autumn clean up

The Autumn Clean Up

Just as April is a month for planting, it is also a month for a good autumn clean up, clearing away garden debris to put it to good use in the future, making your garden ready for winter and keeping it free of overwintering pests.

Falling leaves

Part of your autumn clean up should be to leave the falling autumn leaves in shrub beds as mulch but take care not to spread the layers of dead leaves too thickly and do not let them heap up around the stems of plants, as this can cause rot. Sweep them up from pathways, pavements and drains, and place them on the compost heap or shred them to make leaf mould in black plastic bags. Shredding the leaves will accelerate the process of breaking them down into a rich humus that can be used when more mulching is needed again in summer.

Get on top of weeds

Annual and perennial weeds can harbour pests and scatter their seeds far and wide, only to lie dormant while waiting for favourable conditions to germinate. Remember that mulching or sowing a cover crop in dormant beds can go a long way in curbing unwanted plants. If the annual grass Poa annua is a common weed in your lawn every winter, use a pre-emergence weed killer to curb it.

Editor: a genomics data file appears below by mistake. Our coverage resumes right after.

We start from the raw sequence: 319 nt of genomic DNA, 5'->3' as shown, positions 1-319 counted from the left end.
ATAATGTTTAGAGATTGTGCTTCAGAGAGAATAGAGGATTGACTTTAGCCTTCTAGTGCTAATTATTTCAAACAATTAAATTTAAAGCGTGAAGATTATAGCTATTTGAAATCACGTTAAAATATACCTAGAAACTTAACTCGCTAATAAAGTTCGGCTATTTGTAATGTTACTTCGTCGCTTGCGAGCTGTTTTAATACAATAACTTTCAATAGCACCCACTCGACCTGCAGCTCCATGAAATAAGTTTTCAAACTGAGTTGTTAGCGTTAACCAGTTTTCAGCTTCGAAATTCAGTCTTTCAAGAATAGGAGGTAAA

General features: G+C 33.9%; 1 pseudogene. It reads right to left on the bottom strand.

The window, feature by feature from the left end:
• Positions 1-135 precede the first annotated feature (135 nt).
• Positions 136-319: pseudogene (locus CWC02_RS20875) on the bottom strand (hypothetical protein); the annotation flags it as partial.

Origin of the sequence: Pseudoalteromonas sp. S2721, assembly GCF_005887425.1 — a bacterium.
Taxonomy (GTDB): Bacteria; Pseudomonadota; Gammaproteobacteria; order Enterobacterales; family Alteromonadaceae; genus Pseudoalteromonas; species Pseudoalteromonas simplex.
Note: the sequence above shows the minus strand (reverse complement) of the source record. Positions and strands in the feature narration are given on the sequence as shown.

Do not harbour pests

Clear away fallen leaves and rotten fruit under fruit trees as part of your autumn clean up. This will prevent rose beetles and fruit flies from breeding and overwintering there.

  • Dig around the base of the trees and lay down a fresh layer of organic mulch. While there, fix the walls of the earth dams that should be around their main stems. This helps with better water management as you simply have to fill up the ‘wells’ when watering.
  • Turn your compost heap over and check for larvae and pupae of fruit fly and rose beetle. In the winter-rainfall areas it is a good idea to cover your compost heap to prevent it from becoming too soggy.
  • Look around for anything that can provide warm and dry overwintering places for pests such as red spider mites, like stacked plant pots or clutter around the garden.
  • Remove any diseased growth from big shrubs and trees and burn it (if allowed).

Protect your garden

Start thinking of the devastation that frost causes by moving frost-sensitive plants in pots to a protected place and buying frost guard material to protect sensitive plants in the garden.

Clear the pond

Decaying foliage like autumn leaves sink to the bottom of ponds and rot there, compromising the quality of the water and the environment for creatures living there. Clear them all out and cut off dead and overgrown vegetation around the pond’s edges.

Lekka to do

While working in and around you water, toss some waterblommetjie (Aponogeton distachyos) bulbs into your pond. They are available from bulb suppliers and nurseries, will grow well in water between 10 – 60cm deep and will anchor themselves in the sediment at the bottom of the pond. The flowers drifting in late winter to spring on the water surface will make you happy, and you can cook a good mutton stew with them as the star ingredient!

The Gardener